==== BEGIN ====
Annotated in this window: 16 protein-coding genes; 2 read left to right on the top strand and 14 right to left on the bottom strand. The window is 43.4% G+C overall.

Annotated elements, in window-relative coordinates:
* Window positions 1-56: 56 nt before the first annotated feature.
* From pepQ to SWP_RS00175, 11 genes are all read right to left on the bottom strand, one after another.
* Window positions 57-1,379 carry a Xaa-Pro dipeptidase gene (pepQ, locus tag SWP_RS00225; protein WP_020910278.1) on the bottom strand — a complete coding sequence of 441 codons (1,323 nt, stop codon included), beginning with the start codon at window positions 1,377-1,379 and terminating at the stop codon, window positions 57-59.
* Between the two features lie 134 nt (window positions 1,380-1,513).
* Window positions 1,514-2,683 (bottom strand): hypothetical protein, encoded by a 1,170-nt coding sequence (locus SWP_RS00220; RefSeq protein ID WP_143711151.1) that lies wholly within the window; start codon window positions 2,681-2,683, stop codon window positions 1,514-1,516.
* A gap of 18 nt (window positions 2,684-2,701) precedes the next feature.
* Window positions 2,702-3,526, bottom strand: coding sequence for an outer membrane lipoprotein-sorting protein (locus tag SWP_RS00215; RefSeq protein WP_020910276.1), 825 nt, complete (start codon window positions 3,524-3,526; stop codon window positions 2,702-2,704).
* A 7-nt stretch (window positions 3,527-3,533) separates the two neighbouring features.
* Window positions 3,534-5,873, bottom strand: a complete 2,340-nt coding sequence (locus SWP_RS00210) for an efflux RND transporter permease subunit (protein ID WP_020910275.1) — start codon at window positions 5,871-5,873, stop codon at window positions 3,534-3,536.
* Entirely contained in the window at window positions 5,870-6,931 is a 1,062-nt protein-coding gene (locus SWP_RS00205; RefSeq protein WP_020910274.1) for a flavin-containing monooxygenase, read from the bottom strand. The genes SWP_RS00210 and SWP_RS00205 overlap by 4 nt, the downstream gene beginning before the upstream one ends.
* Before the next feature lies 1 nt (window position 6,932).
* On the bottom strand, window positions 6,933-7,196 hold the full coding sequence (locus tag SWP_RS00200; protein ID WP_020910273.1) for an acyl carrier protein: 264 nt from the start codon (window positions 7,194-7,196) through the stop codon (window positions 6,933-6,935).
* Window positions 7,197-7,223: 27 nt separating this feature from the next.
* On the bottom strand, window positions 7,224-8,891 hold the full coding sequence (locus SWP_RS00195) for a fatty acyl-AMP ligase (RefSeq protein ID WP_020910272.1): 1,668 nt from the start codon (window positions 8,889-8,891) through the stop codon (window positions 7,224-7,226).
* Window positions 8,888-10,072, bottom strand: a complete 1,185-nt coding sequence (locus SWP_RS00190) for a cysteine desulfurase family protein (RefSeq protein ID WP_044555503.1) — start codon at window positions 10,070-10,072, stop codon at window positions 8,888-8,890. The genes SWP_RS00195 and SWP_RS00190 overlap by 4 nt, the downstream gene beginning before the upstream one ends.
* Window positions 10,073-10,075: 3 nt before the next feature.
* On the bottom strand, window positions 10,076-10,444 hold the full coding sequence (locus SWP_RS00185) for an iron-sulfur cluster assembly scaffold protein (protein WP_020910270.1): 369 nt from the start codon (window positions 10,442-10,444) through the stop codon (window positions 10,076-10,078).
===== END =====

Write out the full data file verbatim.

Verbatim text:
Annotated in this window: 16 protein-coding genes; 2 read left to right on the top strand and 14 right to left on the bottom strand. The window is 43.4% G+C overall.

Annotated elements, in window-relative coordinates:
* Window positions 1-56: 56 nt before the first annotated feature.
* From pepQ to SWP_RS00175, 11 genes are all read right to left on the bottom strand, one after another.
* Window positions 57-1,379 carry a Xaa-Pro dipeptidase gene (pepQ, locus tag SWP_RS00225; protein WP_020910278.1) on the bottom strand — a complete coding sequence of 441 codons (1,323 nt, stop codon included), beginning with the start codon at window positions 1,377-1,379 and terminating at the stop codon, window positions 57-59.
* Between the two features lie 134 nt (window positions 1,380-1,513).
* Window positions 1,514-2,683 (bottom strand): hypothetical protein, encoded by a 1,170-nt coding sequence (locus SWP_RS00220; RefSeq protein ID WP_143711151.1) that lies wholly within the window; start codon window positions 2,681-2,683, stop codon window positions 1,514-1,516.
* A gap of 18 nt (window positions 2,684-2,701) precedes the next feature.
* Window positions 2,702-3,526, bottom strand: coding sequence for an outer membrane lipoprotein-sorting protein (locus tag SWP_RS00215; RefSeq protein WP_020910276.1), 825 nt, complete (start codon window positions 3,524-3,526; stop codon window positions 2,702-2,704).
* A 7-nt stretch (window positions 3,527-3,533) separates the two neighbouring features.
* Window positions 3,534-5,873, bottom strand: a complete 2,340-nt coding sequence (locus SWP_RS00210) for an efflux RND transporter permease subunit (protein ID WP_020910275.1) — start codon at window positions 5,871-5,873, stop codon at window positions 3,534-3,536.
* Entirely contained in the window at window positions 5,870-6,931 is a 1,062-nt protein-coding gene (locus SWP_RS00205; RefSeq protein WP_020910274.1) for a flavin-containing monooxygenase, read from the bottom strand. The genes SWP_RS00210 and SWP_RS00205 overlap by 4 nt, the downstream gene beginning before the upstream one ends.
* Before the next feature lies 1 nt (window position 6,932).
* On the bottom strand, window positions 6,933-7,196 hold the full coding sequence (locus tag SWP_RS00200; protein ID WP_020910273.1) for an acyl carrier protein: 264 nt from the start codon (window positions 7,194-7,196) through the stop codon (window positions 6,933-6,935).
* Window positions 7,197-7,223: 27 nt separating this feature from the next.
* On the bottom strand, window positions 7,224-8,891 hold the full coding sequence (locus SWP_RS00195) for a fatty acyl-AMP ligase (RefSeq protein ID WP_020910272.1): 1,668 nt from the start codon (window positions 8,889-8,891) through the stop codon (window positions 7,224-7,226).
* Window positions 8,888-10,072, bottom strand: a complete 1,185-nt coding sequence (locus SWP_RS00190) for a cysteine desulfurase family protein (RefSeq protein ID WP_044555503.1) — start codon at window positions 10,070-10,072, stop codon at window positions 8,888-8,890. The genes SWP_RS00195 and SWP_RS00190 overlap by 4 nt, the downstream gene beginning before the upstream one ends.
* Window positions 10,073-10,075: 3 nt before the next feature.
* On the bottom strand, window positions 10,076-10,444 hold the full coding sequence (locus SWP_RS00185) for an iron-sulfur cluster assembly scaffold protein (protein WP_020910270.1): 369 nt from the start codon (window positions 10,442-10,444) through the stop codon (window positions 10,076-10,078).